Passive Solar Energy for Homes: Daylighting

Home Energy January 24, 2014 Print Friendly and PDF

Reviewed and revised on 11/15/2013

Natural light can contribute to energy savings inside the home by reducing the need for artificial lighting powered by energy sources. Structures with a long east-west axis and a concentration of windows on the southern exposure receive the maximum benefit from daylight. Windows with low-emissivity (Low-E) glass provide the opportunity for optimum natural lighting while reducing heat gain in the summer and heat loss during the winter months.

Recommendations for the amount of southern windows vary by region. Assuming that the structure is well insulated, non-south windows should be limited to approximately 10-15% of the total window area, providing a balance between energy loss through window openings and effective natural lighting of rooms.

Well placed deciduous trees that loose leaves during the winter can shade southern exposures to reduce summertime heat while allowing natural light to enter the home. Roof overhangs, eaves, and dormers also provide shade while admitting natural light inside. Light colored finishes and building materials allow daylight to bounce off of surfaces and penetrate deeper into rooms.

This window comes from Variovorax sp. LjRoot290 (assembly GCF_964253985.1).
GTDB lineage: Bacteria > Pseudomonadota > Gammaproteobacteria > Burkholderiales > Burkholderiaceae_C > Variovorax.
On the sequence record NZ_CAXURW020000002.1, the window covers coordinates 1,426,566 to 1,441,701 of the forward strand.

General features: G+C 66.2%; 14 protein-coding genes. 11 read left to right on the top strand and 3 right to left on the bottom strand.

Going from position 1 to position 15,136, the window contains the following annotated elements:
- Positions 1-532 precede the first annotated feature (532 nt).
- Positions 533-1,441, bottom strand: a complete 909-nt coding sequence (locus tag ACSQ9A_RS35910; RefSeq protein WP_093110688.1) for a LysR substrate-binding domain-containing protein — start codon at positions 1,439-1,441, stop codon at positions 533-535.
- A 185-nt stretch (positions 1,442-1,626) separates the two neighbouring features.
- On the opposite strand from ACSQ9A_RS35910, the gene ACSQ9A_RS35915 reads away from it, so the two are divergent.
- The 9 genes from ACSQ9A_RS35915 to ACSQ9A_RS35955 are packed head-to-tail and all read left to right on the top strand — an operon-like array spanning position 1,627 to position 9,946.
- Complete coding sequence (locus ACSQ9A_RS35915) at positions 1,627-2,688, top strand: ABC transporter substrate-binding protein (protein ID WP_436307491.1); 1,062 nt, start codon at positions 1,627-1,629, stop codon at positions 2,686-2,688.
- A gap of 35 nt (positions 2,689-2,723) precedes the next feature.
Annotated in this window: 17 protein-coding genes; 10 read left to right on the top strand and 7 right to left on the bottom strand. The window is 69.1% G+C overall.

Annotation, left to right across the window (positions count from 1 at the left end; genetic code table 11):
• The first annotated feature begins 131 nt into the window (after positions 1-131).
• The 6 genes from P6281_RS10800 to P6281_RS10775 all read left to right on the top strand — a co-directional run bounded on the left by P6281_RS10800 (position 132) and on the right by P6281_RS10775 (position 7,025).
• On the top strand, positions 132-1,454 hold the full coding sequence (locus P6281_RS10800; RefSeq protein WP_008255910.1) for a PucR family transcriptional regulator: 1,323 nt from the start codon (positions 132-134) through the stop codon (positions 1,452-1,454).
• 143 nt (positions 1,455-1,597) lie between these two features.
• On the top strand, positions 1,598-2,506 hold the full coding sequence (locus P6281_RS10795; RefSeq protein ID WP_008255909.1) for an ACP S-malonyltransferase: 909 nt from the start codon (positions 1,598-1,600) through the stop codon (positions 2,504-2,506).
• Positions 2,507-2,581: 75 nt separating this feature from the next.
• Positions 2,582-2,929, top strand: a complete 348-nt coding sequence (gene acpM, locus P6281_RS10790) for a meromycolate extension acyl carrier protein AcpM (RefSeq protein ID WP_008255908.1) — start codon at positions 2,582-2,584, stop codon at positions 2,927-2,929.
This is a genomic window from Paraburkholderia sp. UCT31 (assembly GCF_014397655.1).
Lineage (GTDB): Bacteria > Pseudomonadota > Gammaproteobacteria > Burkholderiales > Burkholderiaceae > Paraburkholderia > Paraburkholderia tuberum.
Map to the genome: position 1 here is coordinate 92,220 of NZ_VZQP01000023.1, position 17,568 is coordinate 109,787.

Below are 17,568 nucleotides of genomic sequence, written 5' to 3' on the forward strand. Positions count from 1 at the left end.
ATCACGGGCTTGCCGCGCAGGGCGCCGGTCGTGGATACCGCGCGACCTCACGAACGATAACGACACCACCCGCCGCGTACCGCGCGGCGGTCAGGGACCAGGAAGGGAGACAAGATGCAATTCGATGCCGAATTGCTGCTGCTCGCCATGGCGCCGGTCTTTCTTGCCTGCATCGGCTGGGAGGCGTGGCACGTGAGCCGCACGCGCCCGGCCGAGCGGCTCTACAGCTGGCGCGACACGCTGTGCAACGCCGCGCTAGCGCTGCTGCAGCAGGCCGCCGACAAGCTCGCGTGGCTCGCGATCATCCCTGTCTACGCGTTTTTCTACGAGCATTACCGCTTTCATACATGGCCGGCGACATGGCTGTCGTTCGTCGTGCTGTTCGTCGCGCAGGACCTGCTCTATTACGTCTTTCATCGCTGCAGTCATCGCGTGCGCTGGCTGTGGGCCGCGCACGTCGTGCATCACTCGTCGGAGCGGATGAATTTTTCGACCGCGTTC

Design strategies for daylighting include clerestories, monitors, deep well skylights, solar light tubes, and light shelves. Clerestories rise above the roof of the rest of the structure and include windows that admit daylight to the interior. Monitors are similar to clerestories, but include glazing on multiple sides.

Deep well skylights provide an opportunity for incoming daylight to be diffused and reduce heat gain from direct sunlight. The depth of a skylight well is an important part of the overall daylighting strategy of a home.

Solar light tubes are clear or tinted domes coupled with a reflective tube, resulting in diffused natural light that enters the home with little solar heat gain. Light shelves are horizontal structures that extend beyond the surface of the building, shading glazing and evenly distributing light and reducing glare. Light shelves, when properly sized, aid in the deeper penetration of natural light into interior spaces while reducing glare by blocking the occupants’ view of the sky.

When determining the furniture layout of rooms, consider placing items required for tasks in places that allow you to take advantage of natural light. For example, locate reading chairs, desks, or sewing machines near windows where people performing those tasks can most benefit from daylighting.

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This work is supported by the USDA National Institute of Food and Agriculture, New Technologies for Ag Extension project.